Andrew Ross

 

On his book Stone Men: The Palestinians Who Built Israel

Cover Interview of October 22, 2019

Lastly

My journey to this book began in Abu Dhabi, where I had been doing research, with colleagues in the Gulf Labor Coalition, on South Asian migrant workers (documented in the book The Gulf: Hard Labor/High Culture). The government did not like what we were doing there so they banned us from entering the country. Shortly thereafter, some of us re-grouped in Palestine to help make a film, and I found myself doing interviews, at the Green Line checkpoints, with people who were, in effect, migrant workers in their own land.

My decision to pursue the research was also driven by a personal effort to follow through on the BDS—Boycott, Divestment, and Sanctions—resolution vote passed by my professional association, the American Studies Association, in 2014. It’s one thing to vote for such a resolution, but how do you make good on the analogy often cited as an argument for the resolution—that our discipline’s knowledge about settler colonialism in the U.S. had some intimate relevance to the ongoing record of Zionist settlement in historic Palestine? Like many others in the field, I felt a responsibility to engage further in my own research. So, too, I joined the organizing committee of USACBI, the American branch of the BDS movement.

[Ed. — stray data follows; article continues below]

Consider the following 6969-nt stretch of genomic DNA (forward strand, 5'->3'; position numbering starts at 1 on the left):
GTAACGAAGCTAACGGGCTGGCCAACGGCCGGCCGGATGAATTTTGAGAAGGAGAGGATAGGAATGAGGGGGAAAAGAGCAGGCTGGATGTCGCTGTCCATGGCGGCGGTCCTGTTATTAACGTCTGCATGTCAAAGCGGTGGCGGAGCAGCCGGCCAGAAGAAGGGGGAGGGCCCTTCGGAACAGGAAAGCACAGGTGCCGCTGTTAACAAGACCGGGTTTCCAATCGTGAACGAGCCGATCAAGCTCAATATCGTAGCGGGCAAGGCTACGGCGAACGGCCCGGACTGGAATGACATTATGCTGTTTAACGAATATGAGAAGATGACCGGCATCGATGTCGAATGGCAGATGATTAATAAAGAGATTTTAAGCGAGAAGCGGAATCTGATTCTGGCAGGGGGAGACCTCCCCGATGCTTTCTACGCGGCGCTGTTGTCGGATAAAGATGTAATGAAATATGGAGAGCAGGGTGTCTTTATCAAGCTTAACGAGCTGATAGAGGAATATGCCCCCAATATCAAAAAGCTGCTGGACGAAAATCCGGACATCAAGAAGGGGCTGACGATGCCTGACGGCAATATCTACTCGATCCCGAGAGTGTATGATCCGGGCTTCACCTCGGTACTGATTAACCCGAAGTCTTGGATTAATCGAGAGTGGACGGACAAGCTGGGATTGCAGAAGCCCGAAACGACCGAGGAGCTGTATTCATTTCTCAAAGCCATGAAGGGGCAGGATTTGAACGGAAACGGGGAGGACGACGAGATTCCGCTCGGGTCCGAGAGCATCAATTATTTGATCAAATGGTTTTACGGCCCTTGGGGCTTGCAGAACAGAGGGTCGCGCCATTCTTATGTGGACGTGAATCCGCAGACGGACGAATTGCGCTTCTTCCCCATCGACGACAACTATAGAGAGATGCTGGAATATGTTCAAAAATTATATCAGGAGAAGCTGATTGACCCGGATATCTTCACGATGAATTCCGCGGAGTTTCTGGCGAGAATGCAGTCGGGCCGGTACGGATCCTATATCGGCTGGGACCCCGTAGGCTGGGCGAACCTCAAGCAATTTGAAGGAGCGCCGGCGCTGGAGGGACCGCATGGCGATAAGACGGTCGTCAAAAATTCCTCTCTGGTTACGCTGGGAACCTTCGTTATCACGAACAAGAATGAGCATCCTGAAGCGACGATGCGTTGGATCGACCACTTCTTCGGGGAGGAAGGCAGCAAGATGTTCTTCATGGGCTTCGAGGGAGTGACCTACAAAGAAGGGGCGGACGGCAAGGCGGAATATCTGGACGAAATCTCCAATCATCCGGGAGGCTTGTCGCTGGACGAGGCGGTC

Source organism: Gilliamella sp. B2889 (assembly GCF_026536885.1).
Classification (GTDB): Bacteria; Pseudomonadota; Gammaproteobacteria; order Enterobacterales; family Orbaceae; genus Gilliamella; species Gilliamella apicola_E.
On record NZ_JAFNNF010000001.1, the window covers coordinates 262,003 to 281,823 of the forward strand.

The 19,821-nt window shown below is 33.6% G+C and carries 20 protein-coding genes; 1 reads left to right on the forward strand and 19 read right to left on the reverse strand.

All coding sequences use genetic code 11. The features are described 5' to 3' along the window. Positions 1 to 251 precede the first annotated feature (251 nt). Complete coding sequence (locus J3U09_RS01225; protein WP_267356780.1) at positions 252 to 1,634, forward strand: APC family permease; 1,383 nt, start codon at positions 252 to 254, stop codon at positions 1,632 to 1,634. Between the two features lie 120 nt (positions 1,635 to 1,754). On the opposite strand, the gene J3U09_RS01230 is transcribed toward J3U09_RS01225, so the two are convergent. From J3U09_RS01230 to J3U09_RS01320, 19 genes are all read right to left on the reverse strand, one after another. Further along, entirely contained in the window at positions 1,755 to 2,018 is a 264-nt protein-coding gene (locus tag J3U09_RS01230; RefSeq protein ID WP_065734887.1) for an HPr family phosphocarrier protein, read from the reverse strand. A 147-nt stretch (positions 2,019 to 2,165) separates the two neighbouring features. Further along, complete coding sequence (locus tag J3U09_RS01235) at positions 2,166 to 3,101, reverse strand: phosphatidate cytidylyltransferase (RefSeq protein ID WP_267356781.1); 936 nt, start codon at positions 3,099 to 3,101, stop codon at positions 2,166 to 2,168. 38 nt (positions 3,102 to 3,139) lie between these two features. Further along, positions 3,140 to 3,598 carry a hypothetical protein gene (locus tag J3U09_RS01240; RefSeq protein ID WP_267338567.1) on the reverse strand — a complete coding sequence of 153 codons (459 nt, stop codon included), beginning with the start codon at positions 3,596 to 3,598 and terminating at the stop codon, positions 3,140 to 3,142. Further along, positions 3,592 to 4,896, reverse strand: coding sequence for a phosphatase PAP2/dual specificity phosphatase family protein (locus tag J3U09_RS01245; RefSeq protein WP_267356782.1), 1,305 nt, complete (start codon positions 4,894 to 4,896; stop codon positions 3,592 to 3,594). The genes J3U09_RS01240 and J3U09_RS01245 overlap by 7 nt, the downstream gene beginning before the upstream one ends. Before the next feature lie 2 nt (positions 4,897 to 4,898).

The book was written for the general reader, so no specialist knowledge of the region is required. I am not a Middle Eastern expert myself, which makes it easier to approach readers roughly on the same level. But I also wanted to put some materials and reasoning on the table that might be useful to front line advocates of Palestinian liberation. Hence the argument I make about political sweat equity—based on the principle that building a country should translate into political rights within it. Palestinians have put in more than a century of toil building the Jewish “national home,” and most other assets on these lands. What rights accrue from that long inventory of labor, and how can this record of contributions feed into the transitional justice claims needed to bring about the one-state solution with full rights for all?